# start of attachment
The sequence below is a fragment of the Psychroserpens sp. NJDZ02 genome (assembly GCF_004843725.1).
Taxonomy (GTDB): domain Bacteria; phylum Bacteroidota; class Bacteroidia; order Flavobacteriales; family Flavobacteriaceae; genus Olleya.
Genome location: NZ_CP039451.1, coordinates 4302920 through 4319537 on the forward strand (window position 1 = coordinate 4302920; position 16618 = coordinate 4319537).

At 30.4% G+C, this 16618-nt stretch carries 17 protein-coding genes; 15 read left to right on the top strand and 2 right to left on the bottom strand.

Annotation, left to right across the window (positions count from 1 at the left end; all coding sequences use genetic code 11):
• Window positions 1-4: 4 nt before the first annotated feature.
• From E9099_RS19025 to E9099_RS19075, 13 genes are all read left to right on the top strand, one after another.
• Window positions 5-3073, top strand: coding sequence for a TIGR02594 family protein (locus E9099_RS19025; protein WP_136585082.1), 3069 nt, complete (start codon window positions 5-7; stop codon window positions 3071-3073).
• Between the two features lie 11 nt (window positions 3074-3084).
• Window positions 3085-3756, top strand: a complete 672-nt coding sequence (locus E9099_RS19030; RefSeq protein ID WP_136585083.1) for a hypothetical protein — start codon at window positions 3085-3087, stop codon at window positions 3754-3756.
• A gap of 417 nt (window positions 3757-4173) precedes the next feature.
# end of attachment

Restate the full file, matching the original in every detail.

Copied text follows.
The sequence below is a fragment of the Psychroserpens sp. NJDZ02 genome (assembly GCF_004843725.1).
Taxonomy (GTDB): domain Bacteria; phylum Bacteroidota; class Bacteroidia; order Flavobacteriales; family Flavobacteriaceae; genus Olleya.
Genome location: NZ_CP039451.1, coordinates 4302920 through 4319537 on the forward strand (window position 1 = coordinate 4302920; position 16618 = coordinate 4319537).

At 30.4% G+C, this 16618-nt stretch carries 17 protein-coding genes; 15 read left to right on the top strand and 2 right to left on the bottom strand.

Annotation, left to right across the window (positions count from 1 at the left end; all coding sequences use genetic code 11):
• Window positions 1-4: 4 nt before the first annotated feature.
• From E9099_RS19025 to E9099_RS19075, 13 genes are all read left to right on the top strand, one after another.
• Window positions 5-3073, top strand: coding sequence for a TIGR02594 family protein (locus E9099_RS19025; protein WP_136585082.1), 3069 nt, complete (start codon window positions 5-7; stop codon window positions 3071-3073).
• Between the two features lie 11 nt (window positions 3074-3084).
• Window positions 3085-3756, top strand: a complete 672-nt coding sequence (locus E9099_RS19030; RefSeq protein ID WP_136585083.1) for a hypothetical protein — start codon at window positions 3085-3087, stop codon at window positions 3754-3756.
• A gap of 417 nt (window positions 3757-4173) precedes the next feature.